HudsonAlpha offers four digital education resources to students, teachers and the public: the Progress of Science timeline, GenomeCache®, HudsonAlpha iCell® and Touching Triton® — our newest online activity.
The contents of a cell and the differences between bacterial, plant and animal cells are among the most challenging concepts on science assessment tests. HudsonAlpha iCell® is an interactive simulation that allows students and teachers to explore the inner workings of a typical animal, plant or bacterial cell. Unlike flat, static images from a textbook, iCell® offers a 3-D representation of cellular components, giving students a context for learning fundamental cell structure and function. iCell® is a free app available online or on portable devices via the Windows Store, Android Marketplace and Apple iTunes. The app has been named an Apple App Store staff favorite for education and has been downloaded more than one million times since its debut.
Progress of Science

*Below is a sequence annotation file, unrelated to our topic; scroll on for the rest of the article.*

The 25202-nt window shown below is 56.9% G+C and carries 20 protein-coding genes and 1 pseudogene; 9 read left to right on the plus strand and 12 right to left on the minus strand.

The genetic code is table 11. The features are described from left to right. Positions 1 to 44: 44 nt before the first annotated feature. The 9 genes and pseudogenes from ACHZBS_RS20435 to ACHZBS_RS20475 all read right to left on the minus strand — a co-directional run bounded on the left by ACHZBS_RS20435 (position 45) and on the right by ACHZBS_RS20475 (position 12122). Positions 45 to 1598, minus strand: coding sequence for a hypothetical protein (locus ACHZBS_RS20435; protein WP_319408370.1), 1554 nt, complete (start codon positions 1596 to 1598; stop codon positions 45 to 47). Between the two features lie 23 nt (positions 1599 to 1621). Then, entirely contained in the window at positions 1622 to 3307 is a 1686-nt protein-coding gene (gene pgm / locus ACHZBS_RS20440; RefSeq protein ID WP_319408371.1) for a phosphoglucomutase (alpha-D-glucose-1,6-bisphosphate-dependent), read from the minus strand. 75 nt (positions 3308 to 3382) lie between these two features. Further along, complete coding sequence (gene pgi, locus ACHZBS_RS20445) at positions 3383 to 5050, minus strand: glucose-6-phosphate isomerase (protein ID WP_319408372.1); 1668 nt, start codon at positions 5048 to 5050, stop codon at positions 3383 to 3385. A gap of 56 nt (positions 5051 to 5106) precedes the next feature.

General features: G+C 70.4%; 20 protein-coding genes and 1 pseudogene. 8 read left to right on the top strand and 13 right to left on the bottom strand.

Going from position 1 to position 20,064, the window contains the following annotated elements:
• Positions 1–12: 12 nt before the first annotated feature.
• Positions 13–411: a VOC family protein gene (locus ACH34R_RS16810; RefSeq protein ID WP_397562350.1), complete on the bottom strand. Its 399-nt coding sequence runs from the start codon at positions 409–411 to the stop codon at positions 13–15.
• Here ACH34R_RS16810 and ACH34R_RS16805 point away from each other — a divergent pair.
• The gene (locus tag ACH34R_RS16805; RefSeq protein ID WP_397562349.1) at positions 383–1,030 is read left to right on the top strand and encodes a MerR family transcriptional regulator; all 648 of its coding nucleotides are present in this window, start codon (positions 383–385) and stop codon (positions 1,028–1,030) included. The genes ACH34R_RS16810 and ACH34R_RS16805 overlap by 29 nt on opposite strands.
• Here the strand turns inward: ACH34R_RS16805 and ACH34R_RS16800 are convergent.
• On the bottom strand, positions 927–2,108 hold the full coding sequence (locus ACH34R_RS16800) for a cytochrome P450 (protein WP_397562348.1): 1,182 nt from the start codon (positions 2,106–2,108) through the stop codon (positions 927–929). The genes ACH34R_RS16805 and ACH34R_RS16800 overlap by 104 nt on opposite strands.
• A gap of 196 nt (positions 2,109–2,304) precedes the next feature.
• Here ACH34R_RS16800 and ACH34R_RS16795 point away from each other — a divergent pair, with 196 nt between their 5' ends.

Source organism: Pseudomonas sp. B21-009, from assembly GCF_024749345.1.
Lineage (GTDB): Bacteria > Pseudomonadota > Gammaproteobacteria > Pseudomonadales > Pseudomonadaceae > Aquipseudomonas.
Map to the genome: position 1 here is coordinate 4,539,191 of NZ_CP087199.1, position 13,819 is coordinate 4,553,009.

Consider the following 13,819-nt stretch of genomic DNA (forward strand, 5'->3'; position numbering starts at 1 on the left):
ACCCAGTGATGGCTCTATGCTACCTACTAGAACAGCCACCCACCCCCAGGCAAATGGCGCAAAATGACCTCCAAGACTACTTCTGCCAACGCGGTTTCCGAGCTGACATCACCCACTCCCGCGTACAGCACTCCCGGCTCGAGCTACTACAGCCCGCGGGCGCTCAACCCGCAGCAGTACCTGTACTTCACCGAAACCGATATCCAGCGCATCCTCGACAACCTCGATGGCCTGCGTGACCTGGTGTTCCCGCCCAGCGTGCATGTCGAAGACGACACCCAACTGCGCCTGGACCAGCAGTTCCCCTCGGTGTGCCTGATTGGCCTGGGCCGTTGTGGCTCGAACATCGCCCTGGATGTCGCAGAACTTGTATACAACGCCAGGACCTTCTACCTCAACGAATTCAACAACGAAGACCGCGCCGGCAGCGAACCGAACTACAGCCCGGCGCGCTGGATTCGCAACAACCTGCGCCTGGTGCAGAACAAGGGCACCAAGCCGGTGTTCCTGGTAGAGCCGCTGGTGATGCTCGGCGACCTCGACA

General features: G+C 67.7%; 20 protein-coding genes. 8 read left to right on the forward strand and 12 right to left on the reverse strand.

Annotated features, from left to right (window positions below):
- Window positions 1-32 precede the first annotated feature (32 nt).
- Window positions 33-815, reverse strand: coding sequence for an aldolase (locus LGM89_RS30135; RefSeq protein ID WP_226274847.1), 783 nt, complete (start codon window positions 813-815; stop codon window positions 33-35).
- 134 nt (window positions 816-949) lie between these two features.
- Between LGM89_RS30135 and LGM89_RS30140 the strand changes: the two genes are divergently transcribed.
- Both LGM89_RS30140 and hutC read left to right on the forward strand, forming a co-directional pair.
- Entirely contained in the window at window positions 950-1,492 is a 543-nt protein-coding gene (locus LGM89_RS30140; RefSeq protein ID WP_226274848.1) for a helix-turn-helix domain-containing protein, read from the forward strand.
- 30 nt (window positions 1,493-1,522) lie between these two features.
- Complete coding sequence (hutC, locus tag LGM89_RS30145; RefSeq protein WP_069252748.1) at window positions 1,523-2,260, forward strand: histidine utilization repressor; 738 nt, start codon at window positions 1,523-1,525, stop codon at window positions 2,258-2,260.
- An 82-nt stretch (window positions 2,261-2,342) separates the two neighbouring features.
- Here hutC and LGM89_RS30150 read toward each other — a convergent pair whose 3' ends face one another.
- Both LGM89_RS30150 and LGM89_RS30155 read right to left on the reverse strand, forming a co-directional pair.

The interactive timeline tool Progress of Science, available online at timeline.hudsonalpha.org, allows users to stroll through 10,000 years of biotechnology, linking biology, discovery and human culture. Biotechnology has roots that stretch back to the dawn of civilization, combining concepts from several branches of science, including genetics, cell biology, biochemistry and information technology. Students can browse those discoveries on the timeline, connect them with world events by era, and trace the formation of new ideas and theories.
Use the GenomeCache® app to create a Genome Walk – a scaled model of the genetic information found across the human chromosomes. GenomeCache® allows students to experience and learn more about their genomes through clues, fun facts and trivia questions. Download the free app and use the tools on its associated website, genomecache.hudsonalpha.org, to discover an interactive and entertaining way to explore the human genome. GenomeCache® is available for Apple devices on iTunes here.
Touching Triton® is an online learning activity about the complex origin of human disease, including associated genetic and environmental risks. This engaging activity focuses on a group of individuals embarking on a 20-year mission to explore a moon of Neptune. Students are tasked with identifying each individual’s risk of developing a series of complex diseases. Family histories, medical records and genetic results are used to make risk decisions. Students then recommend what should be packed for the space voyage to maximize the likelihood of the crew successfully completing the mission.